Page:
Updated: March 3, 2012 20:45 IST

A history of the printed word in Tamil

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The Province of the Book: Scholars, Scribes, and Scribblers in Colonial Tamil Nadu, A.R. Venkatachalapathy, Permanent Black, 2012, p.292, Rs. 795.
The Province of the Book: Scholars, Scribes, and Scribblers in Colonial Tamil Nadu, A.R. Venkatachalapathy, Permanent Black, 2012, p.292, Rs. 795.

A scholarly and well-researched account of the book in Tamil as it evolved through changing technologies and modes of consumption.

Johannes Gutenberg's printing machine (1439) took the world by storm: it is decidedly among the most valuable inventions ever known to the modern world, since the ‘global village,' as Marshll McLuhan would have it, fell within man's grasp. All the wealth of information lying buried in human consciousness came alive to him. Naturally, the Western world reaped the rewards of this rich harvest, even as countries such as India were close on the heels. While William Caxton brought out his first book, Chaucer's Canterbury Tales in 1473, we are told that the first Indian language book ever to be printed, cast in Tamil types, Tambiran Vanakkam, (only surviving copy now available at the Harvard University Library) was published in 1577 in Goa. What's more, Tamil was the first language to appear among non-Roman characters.

Fascinating history

A.R. Venkatachalapathy's monograph The Province of the Book is fascinating, insightful and richly detailed — yet condensed — account of the 700 year printing/publishing industry of Tamil books. It discusses some of the most pertinent questions such as: “When and how did the institutions of author, publisher, and printer emerge? How far did the colonial state figure in the emergence of a modern print culture? What were the reading practices and modes of reading associated with print? (p.13)” U.V. Swaminatha Iyer, who has been publishing with the help of patrons, wrote to the government in 1905 seeking financial assistance for his work. That marked a break with the age of patronage. Subramania Bharati represents the transitional period when the industry moves from patronage to public. How sad that this poet, who was responsible for the renaissance in Tamil poetry, died broken hearted when his grand plan of selling 40 of his books at half a rupee per copy failed miserably!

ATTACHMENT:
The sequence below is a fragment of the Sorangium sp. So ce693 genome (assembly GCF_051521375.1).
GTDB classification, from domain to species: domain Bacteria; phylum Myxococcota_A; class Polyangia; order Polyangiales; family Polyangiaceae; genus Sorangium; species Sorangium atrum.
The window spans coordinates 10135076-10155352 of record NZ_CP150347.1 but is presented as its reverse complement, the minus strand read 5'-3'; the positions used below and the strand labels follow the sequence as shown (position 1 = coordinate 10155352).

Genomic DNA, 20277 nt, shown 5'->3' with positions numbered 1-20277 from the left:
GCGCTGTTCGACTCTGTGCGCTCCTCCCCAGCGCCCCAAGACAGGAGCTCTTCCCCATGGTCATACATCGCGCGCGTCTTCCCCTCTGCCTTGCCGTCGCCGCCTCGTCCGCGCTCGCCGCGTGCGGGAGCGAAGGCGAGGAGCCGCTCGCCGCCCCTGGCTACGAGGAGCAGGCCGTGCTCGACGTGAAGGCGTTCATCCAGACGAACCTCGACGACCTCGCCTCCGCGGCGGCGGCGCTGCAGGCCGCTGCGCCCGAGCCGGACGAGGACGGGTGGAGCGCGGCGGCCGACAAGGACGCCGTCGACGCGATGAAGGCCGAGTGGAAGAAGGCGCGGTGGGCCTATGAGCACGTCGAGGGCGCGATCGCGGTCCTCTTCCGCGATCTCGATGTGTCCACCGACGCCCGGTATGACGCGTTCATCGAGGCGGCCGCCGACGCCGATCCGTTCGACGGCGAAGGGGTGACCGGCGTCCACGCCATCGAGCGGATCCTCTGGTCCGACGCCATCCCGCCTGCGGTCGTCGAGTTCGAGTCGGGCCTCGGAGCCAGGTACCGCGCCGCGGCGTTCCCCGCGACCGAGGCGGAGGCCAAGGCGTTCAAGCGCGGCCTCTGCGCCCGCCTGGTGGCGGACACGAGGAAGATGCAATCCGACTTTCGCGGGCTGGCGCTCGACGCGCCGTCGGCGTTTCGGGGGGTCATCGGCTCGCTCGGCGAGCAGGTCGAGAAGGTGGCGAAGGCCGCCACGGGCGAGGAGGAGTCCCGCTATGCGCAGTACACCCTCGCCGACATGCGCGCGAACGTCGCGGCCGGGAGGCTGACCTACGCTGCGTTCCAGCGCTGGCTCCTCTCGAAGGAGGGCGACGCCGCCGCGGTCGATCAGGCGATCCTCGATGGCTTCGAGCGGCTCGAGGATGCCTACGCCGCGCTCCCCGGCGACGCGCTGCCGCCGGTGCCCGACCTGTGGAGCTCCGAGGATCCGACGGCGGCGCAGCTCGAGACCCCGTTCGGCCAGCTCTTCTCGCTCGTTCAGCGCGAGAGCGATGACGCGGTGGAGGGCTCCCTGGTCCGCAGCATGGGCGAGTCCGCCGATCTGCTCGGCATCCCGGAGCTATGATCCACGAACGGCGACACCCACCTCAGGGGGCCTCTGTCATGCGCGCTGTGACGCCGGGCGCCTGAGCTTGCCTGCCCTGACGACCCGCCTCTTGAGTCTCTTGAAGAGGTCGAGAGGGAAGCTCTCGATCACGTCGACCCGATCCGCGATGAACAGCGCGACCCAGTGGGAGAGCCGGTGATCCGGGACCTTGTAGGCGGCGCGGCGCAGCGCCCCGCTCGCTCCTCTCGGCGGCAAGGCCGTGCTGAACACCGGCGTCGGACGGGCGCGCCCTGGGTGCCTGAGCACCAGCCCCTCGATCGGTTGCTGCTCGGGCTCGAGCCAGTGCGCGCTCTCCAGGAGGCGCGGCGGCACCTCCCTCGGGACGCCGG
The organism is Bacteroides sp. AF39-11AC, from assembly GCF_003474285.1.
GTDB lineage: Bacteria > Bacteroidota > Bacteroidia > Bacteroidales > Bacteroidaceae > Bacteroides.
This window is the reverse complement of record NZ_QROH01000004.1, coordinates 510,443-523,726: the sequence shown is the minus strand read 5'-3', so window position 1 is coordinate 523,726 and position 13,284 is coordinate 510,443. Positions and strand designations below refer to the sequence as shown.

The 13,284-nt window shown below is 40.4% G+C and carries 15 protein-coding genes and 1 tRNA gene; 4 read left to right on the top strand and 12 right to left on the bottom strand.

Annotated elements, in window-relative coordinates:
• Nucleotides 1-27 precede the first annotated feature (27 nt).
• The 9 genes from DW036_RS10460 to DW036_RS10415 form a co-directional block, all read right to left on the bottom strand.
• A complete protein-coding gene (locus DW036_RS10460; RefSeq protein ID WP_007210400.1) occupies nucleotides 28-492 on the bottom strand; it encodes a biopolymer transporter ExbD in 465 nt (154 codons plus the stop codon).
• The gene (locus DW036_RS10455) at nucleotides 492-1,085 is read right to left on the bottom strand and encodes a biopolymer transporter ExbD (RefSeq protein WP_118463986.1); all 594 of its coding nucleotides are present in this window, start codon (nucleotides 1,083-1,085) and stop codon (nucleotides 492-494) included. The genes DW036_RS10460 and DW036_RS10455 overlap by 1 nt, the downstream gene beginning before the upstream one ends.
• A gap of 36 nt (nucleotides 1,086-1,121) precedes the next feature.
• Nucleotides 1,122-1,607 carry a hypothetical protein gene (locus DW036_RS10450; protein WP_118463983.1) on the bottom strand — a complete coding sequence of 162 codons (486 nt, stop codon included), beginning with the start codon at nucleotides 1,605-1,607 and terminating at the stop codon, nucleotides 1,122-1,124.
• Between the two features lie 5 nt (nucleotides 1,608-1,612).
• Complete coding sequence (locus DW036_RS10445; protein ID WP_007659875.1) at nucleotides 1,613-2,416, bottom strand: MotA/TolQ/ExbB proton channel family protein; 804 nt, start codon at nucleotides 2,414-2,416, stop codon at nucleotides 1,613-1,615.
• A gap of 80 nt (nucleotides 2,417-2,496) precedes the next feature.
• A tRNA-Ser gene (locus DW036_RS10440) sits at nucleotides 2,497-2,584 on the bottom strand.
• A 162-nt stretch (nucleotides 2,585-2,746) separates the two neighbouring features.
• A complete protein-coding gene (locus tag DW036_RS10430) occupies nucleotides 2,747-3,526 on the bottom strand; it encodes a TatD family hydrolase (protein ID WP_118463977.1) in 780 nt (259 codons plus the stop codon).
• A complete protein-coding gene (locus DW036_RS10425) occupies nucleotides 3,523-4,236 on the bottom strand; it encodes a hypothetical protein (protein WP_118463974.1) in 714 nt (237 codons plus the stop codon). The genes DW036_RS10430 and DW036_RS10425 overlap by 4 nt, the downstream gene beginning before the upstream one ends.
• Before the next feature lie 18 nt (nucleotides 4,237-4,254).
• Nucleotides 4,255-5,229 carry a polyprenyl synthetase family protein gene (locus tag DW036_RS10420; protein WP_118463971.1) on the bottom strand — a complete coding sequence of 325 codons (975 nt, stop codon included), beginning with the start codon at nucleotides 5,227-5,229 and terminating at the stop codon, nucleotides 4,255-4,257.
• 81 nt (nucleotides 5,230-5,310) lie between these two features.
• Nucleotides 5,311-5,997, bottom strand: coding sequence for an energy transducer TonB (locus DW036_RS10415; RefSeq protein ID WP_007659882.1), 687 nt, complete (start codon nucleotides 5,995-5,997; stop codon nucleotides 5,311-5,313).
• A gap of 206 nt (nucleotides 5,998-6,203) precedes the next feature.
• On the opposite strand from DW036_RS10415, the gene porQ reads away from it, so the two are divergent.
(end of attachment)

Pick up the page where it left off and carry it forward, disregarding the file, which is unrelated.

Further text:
With the rise of the Tamil novel, referred to as the ‘bourgeois art form', a middle class reading public grew, ushering in a total break with patronage. “It was only after this rupture that the emergency of the distinct categories/institutions of author, publisher, and printer, which are eminently the products of the market and the book as a commodity, became possible in the world of Tamil book publishing” (p.98).

Part-time profession

However, even after the advent of the different categories such as the author, the publisher and the printer in the 1920s, Tamil publishing could not acquire a respectable status as an industry. Unlike his European counterpart a Tamil writer could not think of making it a profession and sustain himself making an honest pie. The chapter “Songsters of the Crossroads” offers an interesting treatment of subaltern writers, usually referred to in somewhat sneering terms as Gujili writers; the section “Policing the Book” discusses the colonial state's control in the matter of proscribing publications on moral or political grounds and the Copyright Act passed in 1914 by the Government of India. The irony of it all was that these banned copies sold like hot cakes surreptitiously in unexpurgated editions. The chapter “Reading Practices” discusses the composition of the readers and the different forms of reading they were habituated to such as vocalised reading and silent reading. The epilogue rightly takes up the hotly debated issue: can the printed book survive the onslaught of digital technology? The contemporary situation shows a phenomenal growth in publishing with corporate bodies undertaking this task presenting the book in the most coveted design in layout, typeface, etc. The book scene in the Tamil country “presents not a picture of gloom but of great promise” for Venkatachalapathy who holds the optimistic view that its “Tamil avatar is far from dead.”

The Appendices on book production and printing costs supply us with a complete inventory on the book trade over the centuries. The comprehensive bibliography serves as a reliable guide to the whole area of book production in Tamil Nadu. The Province of the Book shows ample evidence of exemplary scholarship and thorough-paced research.

The Province of the Book: Scholars, Scribes, and Scribblers in Colonial Tamil Nadu, A.R. Venkatachalapathy, Permanent Black, 2012, p.292, Rs. 795.


At WorkSeptember 24, 2010

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